1 Feb 1808 Strength: 34 Commissioned and Warrant Officers, 76 NCOs, 760 rank and file fit for duty, 60 rank and file sick, 946 total officers and men, 1126 establishment.
Sep 1808 The Royal Regiment of Malta, under the command of Lieut Col Bryce, embarked at Milazzo to reinforce the garrison at Capri. It was accompanied by a 100 men of the 58th Foot. On their way, they captured the town of Diamante in Calabria. Afterwards, they proceeded to Capri, which had been captured from the French in May 1806. Major Hamill placed a company of the Royal Regiment of Malta in the town of Capri, another at Limbo, a creek at the southern extremity of the island, and distributed the seven remaining companies on the heights crowning a steep declivity towards the sea, terminating in a narrow creek.
Three companies of the Royal Regiment of Malta under the command of Major Hamill were to co-operate with the same number from the Royal Corsican Rangers. They were to defend the coast lying between their position and that of the Rangers, who occupied the town of Capri. If overwhelmed, the men were to retreat to the heights of Anacapri. On 4 October 1808, within a fortnight of the Royal Regiment of Malta arriving at Capri, a large French flotilla with 6000 troops on board sailed out of the Bay of Naples towards Capri. The French made a feint attack against the usual landing place of the town of Capri, which was defended by heavy artillery, and then moved along the coast, rounding the point Arcera, near which they landed.
Major Hamill judged from these appearances, that the first effort of the enemy would be against the town of Capri. He therefore detached first two companies for the support of the sealine, and afterwards sent two more companies in reserve to the town, and placed five companies between the points of Limbo and Damecuta at Anacapri, where he considered himself secure. It was not long, however, before the enemy was observed to change its position.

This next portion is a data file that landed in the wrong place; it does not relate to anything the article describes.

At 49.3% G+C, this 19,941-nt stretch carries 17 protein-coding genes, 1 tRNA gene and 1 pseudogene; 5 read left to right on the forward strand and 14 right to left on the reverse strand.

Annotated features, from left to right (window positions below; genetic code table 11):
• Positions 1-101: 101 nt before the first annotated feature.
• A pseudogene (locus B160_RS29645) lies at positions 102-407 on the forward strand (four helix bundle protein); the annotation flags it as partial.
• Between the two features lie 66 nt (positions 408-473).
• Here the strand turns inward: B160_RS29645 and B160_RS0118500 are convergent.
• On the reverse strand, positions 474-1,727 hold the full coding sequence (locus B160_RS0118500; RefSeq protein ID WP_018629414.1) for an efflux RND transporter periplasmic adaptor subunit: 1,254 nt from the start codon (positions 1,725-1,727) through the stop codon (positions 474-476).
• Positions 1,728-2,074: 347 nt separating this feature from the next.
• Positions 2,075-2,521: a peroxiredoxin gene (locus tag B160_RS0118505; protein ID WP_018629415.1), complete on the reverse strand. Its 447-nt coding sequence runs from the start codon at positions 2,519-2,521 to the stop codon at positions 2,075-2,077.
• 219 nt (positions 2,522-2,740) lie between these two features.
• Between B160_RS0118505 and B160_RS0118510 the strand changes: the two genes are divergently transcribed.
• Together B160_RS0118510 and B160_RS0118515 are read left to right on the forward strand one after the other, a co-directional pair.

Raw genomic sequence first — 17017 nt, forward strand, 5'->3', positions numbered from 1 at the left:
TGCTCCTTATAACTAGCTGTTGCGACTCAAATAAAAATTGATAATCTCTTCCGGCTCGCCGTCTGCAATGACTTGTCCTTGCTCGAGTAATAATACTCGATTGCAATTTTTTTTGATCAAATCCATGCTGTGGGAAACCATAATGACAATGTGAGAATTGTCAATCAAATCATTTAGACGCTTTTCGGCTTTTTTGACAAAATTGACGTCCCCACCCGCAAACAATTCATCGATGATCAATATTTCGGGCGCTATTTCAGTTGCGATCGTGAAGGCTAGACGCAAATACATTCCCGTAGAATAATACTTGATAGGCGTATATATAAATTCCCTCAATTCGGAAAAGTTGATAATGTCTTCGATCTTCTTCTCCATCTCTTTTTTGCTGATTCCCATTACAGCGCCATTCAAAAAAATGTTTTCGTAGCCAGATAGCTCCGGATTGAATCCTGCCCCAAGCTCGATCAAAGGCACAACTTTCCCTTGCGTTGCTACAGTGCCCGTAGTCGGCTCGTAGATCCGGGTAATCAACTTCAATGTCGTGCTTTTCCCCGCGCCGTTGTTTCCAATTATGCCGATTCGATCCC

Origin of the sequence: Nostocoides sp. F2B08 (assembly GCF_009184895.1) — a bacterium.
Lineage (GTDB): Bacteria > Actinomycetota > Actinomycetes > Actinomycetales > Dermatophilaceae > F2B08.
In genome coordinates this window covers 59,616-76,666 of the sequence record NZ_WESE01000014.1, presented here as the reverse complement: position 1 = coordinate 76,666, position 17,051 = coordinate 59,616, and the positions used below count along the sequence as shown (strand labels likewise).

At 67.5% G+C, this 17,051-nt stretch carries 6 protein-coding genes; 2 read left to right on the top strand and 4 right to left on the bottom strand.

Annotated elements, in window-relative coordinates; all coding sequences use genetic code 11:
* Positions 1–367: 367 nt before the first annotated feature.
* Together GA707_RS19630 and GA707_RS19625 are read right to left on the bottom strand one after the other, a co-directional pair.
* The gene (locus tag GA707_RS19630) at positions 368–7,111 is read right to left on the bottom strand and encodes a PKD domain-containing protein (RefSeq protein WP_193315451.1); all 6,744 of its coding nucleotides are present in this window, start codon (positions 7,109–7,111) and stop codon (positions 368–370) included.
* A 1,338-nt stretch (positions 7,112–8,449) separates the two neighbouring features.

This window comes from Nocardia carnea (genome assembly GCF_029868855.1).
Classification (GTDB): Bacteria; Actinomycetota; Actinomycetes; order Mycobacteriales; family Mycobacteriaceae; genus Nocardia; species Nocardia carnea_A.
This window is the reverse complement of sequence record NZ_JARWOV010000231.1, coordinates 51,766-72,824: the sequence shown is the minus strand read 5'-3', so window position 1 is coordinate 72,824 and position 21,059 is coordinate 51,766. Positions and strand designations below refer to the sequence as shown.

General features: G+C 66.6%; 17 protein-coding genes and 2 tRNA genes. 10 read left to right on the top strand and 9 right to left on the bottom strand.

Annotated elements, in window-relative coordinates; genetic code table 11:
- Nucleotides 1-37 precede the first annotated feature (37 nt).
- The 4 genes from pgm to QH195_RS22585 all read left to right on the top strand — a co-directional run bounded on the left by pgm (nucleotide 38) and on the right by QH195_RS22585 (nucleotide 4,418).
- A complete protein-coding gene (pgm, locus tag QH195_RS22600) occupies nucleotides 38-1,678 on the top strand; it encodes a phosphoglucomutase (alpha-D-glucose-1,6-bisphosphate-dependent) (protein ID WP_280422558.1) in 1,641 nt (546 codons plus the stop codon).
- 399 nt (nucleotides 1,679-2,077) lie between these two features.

Col Hudson Lowe Royal Corsican Rangers returned the companies of the Royal Regiment of Malta sent to him by Hamill, and added three companies of the Royal Corsican Rangers in support. Lowe was also not fully aware of where the French troops were landing, until he received a note from surgeon Clement Bancks, informing him that Major Hamill believed that the enemy was inclined to attack him at Damecuta and requested reinforcements from the Royal Corsican Rangers.
15 Oct 1808 The French attacked and captured Anacapri, together with virtually the whole of the Royal Regiment of Malta, including their regimental surgeon Clement Bancks, and the two assistant surgeons Giuseppe Camilleri and Giuseppe Schembri. About 150 men left at Monte Solaro and another 120, who had returned down the steps of Cape di Monte escaped. The Royal Regiment of Malta lost Major Hamill, Ensign Bricknell, and had 75 NCO and men killed. Captain Kirchberg, and Captain de Lentzbourg and 120 NCO and men were wounded.
Mar 1811 The Royal Regiment of Malta was at Gozo guarding French prisoners. A detachment was on duty on board a gunboat in Sicily.
21 Feb The Earl Liverpool informed General Oakes of his decision to disband the Royal Regiment of Malta.
As the Royal Regiment of Malta has been totally inefficient since the capture of the main body at Capri in the encounter of 1808-1809, and as since that time it has processed few or no recruits, it has been decided to reduce the said corps. Measures should be adopted to induce the NCO and privates still belonging to this regiment to transfer their service to some of the foreign corps now serving in the Mediterranean, and those not keen to volunteer for the regular regiments should be attached to the Maltese Provincial Battalion.
26 Apr 1811 The Royal Regiment of Malta was reduced at Fort Tigne and the men discharged.
Chesney A. G. (1897). Historical Records of the Maltese Corps of the British Army. London: William Clowes and Sons Ltd.
1TNA:WO 17/2117, 1800–1844; Monthly Returns to the Adjutant General.
2TNA:CO 158/13, Correspondence to the Secretary of State. Capt A Ball's Service in Malta dispatch dated 8 September 1806.
3TNA:CO 158/17, Correspondence, Malta Original Correspondence Secretary of State.
4TNA:WO 1/293. Craig to W Gordon dated Malta 13 August 1805.